The Philippines' economy clocked a growth rate of 6.2 per cent in the third quarter (July to September) of the current financial year. During Q1 (January to March) and Q2 (April to June), the gross domestic product (GDP) had expanded at 5.2 and 5.5 per cent respectively.
It is the first time that the GDP growth rate has been between 6 to 7 per cent, a target set by Philippines President Rodrigo Duterte. The government was quick to pounce on the good news to declare that the results demonstrated the Duterte administration's economic prowess.
Presidential spokesman Salvador Panelo said in a statement that while it is public knowledge that the hallmark of this Administration is its unmatched advocacy for peace and order, this development illustrates its competence in other fields, such as protecting the health of the nation's economy notwithstanding inevitable setbacks it has encountered in the past.
He further added, "based on reports, this GDP puts the Philippines ahead of India, Indonesia, and even China."
The Philippine Statistic Authority reported that sectors that led the growth for the quarter were trade and repair of motor vehicles, motorcycles, personal and household goods; construction; and financial intermediation. The services sector posted the fastest growth with 6.9 per cent; followed by industry with 5.6 per cent; and agriculture, hunting, forestry, and fishing with 3.1 per cent.
Economists believe that trade between India and the Philippines has much room to develop. With the Philippines economy being one of the fastest-growing economies in the world, India can aim to play a bigger role and seize available opportunities that play to its strength.
India currently ranks 15th among Philippines trading partners globally with bilateral trade valued at $ 2.32 billion. India currently exports $ 1.74 billion versus importing $ 581 million worth of goods from the Philippines. Total trade has grown over 2.2 times in ten years. In 2009, bilateral trade was valued at $ 1.06 billion.
Based on India's Department of Commerce data, the Philippines does not feature among the top 50 countries that India trades with. This is not surprising as India has a far larger economy.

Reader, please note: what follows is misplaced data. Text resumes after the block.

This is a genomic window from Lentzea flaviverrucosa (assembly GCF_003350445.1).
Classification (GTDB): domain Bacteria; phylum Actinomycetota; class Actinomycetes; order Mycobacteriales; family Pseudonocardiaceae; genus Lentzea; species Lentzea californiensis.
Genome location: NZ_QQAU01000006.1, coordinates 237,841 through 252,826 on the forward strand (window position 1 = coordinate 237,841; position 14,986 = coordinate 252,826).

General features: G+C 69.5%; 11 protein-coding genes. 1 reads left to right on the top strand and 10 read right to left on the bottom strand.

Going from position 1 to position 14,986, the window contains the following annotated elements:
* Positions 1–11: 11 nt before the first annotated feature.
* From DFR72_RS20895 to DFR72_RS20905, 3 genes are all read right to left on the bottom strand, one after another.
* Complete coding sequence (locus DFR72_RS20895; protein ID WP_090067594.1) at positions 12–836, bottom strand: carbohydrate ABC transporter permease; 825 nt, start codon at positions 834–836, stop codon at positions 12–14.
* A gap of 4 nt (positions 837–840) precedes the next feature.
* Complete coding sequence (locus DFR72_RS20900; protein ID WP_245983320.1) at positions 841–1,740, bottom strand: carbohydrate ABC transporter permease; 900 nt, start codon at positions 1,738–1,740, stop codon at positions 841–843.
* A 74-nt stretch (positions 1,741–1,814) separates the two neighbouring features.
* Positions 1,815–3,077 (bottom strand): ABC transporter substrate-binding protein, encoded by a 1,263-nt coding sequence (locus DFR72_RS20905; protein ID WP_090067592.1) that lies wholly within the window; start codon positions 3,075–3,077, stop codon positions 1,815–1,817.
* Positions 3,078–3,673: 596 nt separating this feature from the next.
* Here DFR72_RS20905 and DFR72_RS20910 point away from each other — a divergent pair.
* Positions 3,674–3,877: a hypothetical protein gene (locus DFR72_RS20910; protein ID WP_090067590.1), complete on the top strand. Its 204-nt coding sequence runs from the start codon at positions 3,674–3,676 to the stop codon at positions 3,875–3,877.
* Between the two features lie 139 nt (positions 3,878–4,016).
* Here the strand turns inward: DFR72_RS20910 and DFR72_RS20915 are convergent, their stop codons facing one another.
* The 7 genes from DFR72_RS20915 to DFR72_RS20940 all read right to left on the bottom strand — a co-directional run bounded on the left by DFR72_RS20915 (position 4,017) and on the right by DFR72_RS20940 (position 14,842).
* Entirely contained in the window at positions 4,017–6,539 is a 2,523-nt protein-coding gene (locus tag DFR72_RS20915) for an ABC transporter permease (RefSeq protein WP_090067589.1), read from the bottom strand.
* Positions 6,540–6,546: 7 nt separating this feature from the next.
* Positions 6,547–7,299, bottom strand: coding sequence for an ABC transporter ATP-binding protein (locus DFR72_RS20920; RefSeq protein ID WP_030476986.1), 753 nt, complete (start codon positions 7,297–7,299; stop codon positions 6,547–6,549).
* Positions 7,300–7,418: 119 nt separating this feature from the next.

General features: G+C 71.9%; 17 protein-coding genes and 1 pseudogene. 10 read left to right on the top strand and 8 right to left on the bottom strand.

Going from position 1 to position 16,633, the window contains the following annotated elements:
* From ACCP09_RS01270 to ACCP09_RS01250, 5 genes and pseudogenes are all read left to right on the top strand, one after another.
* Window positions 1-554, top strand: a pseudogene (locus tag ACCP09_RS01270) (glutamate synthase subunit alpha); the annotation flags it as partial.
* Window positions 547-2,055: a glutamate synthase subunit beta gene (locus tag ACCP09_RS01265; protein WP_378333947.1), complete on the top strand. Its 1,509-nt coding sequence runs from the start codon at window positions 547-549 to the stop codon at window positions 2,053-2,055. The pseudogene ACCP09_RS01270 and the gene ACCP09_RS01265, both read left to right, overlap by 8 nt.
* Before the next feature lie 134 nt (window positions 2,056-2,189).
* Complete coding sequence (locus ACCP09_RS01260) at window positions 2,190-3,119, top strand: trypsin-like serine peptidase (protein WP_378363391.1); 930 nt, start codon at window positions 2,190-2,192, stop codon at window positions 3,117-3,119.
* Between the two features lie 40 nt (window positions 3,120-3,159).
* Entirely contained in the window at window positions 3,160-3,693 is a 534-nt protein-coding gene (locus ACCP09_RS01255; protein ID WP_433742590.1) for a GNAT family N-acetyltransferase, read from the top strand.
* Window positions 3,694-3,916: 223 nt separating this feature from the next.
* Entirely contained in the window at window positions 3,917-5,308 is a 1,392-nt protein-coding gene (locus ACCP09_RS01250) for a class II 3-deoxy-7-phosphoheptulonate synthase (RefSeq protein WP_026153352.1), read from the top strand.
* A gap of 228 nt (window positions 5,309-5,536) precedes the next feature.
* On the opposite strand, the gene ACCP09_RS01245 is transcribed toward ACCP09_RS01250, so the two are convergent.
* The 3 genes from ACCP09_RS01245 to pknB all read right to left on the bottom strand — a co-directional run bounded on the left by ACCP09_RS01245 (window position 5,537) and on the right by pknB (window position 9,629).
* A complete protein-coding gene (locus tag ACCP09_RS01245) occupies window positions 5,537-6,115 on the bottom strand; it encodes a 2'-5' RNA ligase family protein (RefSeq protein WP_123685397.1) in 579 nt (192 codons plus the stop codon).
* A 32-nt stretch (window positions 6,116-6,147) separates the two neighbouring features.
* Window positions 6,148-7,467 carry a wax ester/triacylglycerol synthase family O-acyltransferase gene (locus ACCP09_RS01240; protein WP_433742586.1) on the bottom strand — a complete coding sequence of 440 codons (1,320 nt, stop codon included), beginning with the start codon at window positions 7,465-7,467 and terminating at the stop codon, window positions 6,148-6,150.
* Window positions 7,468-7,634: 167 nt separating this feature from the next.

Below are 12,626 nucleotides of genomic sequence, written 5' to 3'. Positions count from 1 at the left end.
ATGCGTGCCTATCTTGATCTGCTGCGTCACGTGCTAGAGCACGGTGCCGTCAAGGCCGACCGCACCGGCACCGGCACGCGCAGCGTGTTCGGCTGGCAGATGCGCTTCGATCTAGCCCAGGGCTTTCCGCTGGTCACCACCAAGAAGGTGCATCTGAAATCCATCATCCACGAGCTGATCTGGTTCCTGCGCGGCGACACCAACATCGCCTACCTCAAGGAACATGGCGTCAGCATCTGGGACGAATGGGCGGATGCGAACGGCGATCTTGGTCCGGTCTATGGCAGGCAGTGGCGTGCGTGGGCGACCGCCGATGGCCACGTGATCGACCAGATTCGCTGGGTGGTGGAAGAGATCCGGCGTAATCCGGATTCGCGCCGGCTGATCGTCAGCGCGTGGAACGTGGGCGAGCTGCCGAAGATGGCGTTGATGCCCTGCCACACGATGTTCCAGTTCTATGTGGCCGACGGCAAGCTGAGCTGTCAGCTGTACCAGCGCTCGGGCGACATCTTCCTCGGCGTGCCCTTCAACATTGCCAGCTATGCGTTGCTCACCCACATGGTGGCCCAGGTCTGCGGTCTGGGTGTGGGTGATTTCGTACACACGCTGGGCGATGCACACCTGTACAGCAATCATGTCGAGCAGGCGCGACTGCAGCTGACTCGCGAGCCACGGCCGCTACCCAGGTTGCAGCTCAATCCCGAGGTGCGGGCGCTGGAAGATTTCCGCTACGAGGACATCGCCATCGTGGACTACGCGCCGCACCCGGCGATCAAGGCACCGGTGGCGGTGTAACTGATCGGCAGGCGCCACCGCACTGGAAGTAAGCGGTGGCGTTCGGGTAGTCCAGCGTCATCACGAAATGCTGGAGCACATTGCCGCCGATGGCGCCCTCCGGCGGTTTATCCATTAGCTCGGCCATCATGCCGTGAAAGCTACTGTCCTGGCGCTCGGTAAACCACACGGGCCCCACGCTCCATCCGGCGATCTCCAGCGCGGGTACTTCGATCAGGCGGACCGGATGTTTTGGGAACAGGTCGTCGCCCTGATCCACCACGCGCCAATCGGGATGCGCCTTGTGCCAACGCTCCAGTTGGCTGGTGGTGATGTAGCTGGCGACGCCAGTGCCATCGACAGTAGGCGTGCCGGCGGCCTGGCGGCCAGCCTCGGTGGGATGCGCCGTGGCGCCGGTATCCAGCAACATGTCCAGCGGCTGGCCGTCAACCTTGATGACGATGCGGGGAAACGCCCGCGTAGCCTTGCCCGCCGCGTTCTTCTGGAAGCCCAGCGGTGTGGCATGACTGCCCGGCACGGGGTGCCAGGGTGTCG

In his visit to the Philippines last month, where President Kovind met with Philippine President Duterte, four agreements covering maritime domain security, tourism, science and technology and culture were signed. The visit also coincided with the occasion of the 70th anniversary of diplomatic relations between the two countries. In addition, President Kovind attended business and community events like the India-Philippines Business Conclave and the 4th ASEAN-India Business Summit.
Although India implemented the "Look East" policy in the 1990s, trade cooperation with the Philippines was largely overlooked in favour of its Southeast Asian neighbours like Vietnam and Singapore. Only with the introduction of the "Act East" policy in 2014 did links with countries like the Philippines start to develop significantly.
The main products that India exports to the Philippines are vehicles, and parts and accessories, pharmaceuticals, agricultural products, nuclear reactors parts, metals, and mineral oils and fuels. Whereas, the main products that India buys from the Philippines include machinery and mechanical appliances, electrical machinery and equipment, visual and audio equipment, cultured pearls and precious stones, jewellery, metals and chemicals. Going forward, there is potential for Indian businesses to invest in such sectors as IT and software, engineering, infrastructure construction, power and transportation, agribusiness, medical, tourism, financial and legal services.
The potential for Philippines-India economic collaboration was highlighted by President Kovind where he pointed out that both countries share mutual complementarities which can be used to deepen trade and investment ties. He said that India's "Make in India" and next-generation infrastructure programmes and the Philippines "Build, Build, Build" infrastructure initiative present immense opportunities for companies and investors on both sides.
He further opined that the existing full potential has not been realised yet even though there has been positive growth in trade between the two countries after the signing of the Agreement on Trade and Goods in 2009 between ASEAN and India which was implemented in 2011. He added, "there is a need to further facilitate trade between the two countries. Even though ASEAN-India trade has jumped significantly in the last few years, there is still a long distance to be covered in order to reach the target of USD200 billion by 2022."
Given that India has decided to opt-out of the RCEP (Regional Comprehensive Economic Partnership), at least in its current iteration, bilateral trade agreements between India and individual countries or friendly regional groupings which address India's interests need to be ramped up to help India to meet its economic goals. Cooperation with the Philippines is certainly a step in the right direction.
Lee Kah Whye writes for ANI.